In the study area, more than 75% experienced changes in soil erosion due to changes in rainfall and land use. In overall, erosion decreased for the past 30-year while rainfall and soil cover increased. Then, erosion is likely to be more affected by changes in soil cover than changes in rainfall amount. This suggests that a sustainable land use which promotes conservation of vegetation, especially trees and cover crops, can help in controlling soil erosion in Nasarawa State.

Acknowledgements

We address our profound gratitude to the German Ministry of Education and Science (BMBF), the umbrella donor through the West African Science Service Centre on Climate Change and Adapted Land Use (WASCAL).

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Published with license by Science and Education Publishing, Copyright © 2017 Kossi Dodzi Bissadu, Yawovi Sena Koglo, Dode Bendu Johnson and Komlavi Akpoti

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Normal Style
Kossi Dodzi Bissadu, Yawovi Sena Koglo, Dode Bendu Johnson, Komlavi Akpoti. Coarse Scale Remote Sensing and GIS Evaluation of Rainfall and Anthropogenic Land Use Changes on Soil Erosion in Nasarawa State, Nigeria, West Africa. Journal of Geosciences and Geomatics. Vol. 5, No. 6, 2017, pp 259-266. http://pubs.sciepub.com/jgg/5/6/1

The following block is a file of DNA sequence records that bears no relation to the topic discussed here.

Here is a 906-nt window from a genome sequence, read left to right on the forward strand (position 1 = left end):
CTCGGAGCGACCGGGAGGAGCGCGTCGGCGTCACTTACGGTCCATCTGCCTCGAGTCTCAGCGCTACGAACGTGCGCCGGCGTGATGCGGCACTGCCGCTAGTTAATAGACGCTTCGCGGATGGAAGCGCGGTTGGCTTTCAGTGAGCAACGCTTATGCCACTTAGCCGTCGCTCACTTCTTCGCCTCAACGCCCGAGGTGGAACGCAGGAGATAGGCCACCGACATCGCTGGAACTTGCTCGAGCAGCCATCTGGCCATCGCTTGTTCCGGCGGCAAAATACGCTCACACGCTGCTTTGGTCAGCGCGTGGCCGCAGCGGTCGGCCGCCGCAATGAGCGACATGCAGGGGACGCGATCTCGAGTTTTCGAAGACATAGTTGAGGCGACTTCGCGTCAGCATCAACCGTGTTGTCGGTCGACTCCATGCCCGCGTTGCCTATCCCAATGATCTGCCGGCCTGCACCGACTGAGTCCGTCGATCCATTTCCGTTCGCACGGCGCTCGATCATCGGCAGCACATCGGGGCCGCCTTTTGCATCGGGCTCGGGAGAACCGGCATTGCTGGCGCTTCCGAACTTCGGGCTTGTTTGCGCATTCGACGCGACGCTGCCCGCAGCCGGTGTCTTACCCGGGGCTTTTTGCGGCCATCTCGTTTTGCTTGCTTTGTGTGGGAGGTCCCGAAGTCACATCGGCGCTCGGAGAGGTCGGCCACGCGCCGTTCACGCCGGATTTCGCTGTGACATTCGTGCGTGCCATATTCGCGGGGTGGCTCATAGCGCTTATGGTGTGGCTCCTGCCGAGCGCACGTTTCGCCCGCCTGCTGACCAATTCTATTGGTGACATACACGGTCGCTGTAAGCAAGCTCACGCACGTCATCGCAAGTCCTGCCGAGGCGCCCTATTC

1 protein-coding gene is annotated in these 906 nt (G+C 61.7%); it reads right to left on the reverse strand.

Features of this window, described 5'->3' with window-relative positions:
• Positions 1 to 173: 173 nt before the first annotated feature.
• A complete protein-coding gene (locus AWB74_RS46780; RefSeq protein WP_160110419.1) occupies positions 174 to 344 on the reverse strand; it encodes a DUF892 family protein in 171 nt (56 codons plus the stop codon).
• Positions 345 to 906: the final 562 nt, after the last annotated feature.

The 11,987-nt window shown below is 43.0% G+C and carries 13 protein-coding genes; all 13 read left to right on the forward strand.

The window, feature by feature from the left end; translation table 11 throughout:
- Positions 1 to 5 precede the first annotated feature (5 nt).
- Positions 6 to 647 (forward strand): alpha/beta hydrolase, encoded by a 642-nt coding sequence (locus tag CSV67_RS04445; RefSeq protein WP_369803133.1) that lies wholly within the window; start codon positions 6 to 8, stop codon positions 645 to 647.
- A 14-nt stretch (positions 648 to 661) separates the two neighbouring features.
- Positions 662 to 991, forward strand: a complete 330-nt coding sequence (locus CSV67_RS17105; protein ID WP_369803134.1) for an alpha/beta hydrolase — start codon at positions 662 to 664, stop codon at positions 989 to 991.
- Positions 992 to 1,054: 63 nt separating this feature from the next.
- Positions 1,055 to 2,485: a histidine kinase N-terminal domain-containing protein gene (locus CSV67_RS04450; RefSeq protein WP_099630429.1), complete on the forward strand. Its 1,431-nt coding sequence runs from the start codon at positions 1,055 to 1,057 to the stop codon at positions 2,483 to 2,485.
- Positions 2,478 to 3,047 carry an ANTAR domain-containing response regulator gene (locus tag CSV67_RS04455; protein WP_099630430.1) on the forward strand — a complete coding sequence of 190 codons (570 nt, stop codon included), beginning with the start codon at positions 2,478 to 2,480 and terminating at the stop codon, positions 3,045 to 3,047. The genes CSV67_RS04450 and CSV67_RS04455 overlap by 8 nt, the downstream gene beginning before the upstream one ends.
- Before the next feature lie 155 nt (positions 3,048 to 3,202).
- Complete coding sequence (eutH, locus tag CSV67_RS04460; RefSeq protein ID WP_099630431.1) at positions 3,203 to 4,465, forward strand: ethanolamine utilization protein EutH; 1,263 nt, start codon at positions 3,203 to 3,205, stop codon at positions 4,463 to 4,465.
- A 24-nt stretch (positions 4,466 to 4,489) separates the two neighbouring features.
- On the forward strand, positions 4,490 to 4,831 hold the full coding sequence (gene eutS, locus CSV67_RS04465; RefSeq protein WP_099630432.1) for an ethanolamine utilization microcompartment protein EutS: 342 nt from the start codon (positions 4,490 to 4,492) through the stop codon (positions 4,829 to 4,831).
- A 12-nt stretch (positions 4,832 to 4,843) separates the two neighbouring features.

MLA Style
Bissadu, Kossi Dodzi, et al. "Coarse Scale Remote Sensing and GIS Evaluation of Rainfall and Anthropogenic Land Use Changes on Soil Erosion in Nasarawa State, Nigeria, West Africa." Journal of Geosciences and Geomatics 5.6 (2017): 259-266.
APA Style
Bissadu, K. D. , Koglo, Y. S. , Johnson, D. B. , & Akpoti, K. (2017). Coarse Scale Remote Sensing and GIS Evaluation of Rainfall and Anthropogenic Land Use Changes on Soil Erosion in Nasarawa State, Nigeria, West Africa. Journal of Geosciences and Geomatics, 5(6), 259-266.
Chicago Style
Bissadu, Kossi Dodzi, Yawovi Sena Koglo, Dode Bendu Johnson, and Komlavi Akpoti. "Coarse Scale Remote Sensing and GIS Evaluation of Rainfall and Anthropogenic Land Use Changes on Soil Erosion in Nasarawa State, Nigeria, West Africa." Journal of Geosciences and Geomatics 5, no. 6 (2017): 259-266.
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[1]  Wijitkosum, S. Impacts of Land Use Changes on Soil Erosion in Pa Deng Sub-district, Adjacent Area of Kaeng Krachan National Park, Thailand. Soil and Water Resources. 2012, 7(1): 10-17.
In article      View Article
 
[2]  Pimentel, D., Harvey, C., Resosudarmo, P., Sinclair K., Kurz D., McNair, M., Crist, S., Shpritz L., Fitton L., Saffouri R., and Blair, R. Environmental and Economic Costs of Soil Erosion and Conservation Benefits. Science. 1995. 267, 1117-1123.
In article      View Article  PubMed
 
[3]  Lal, R. Soil degradation by erosion. Land Degradation & Development. 2004, 12: 519-539.
In article      View Article
 
[4]  Del Mar López T., Mitchel Aide T., and Scatena, F.N. The effect of land use on soil erosion in the Guadiana watershed in Puerto Rico. Caribbean Journal of Science. 1998, 34: 298-307.
In article      View Article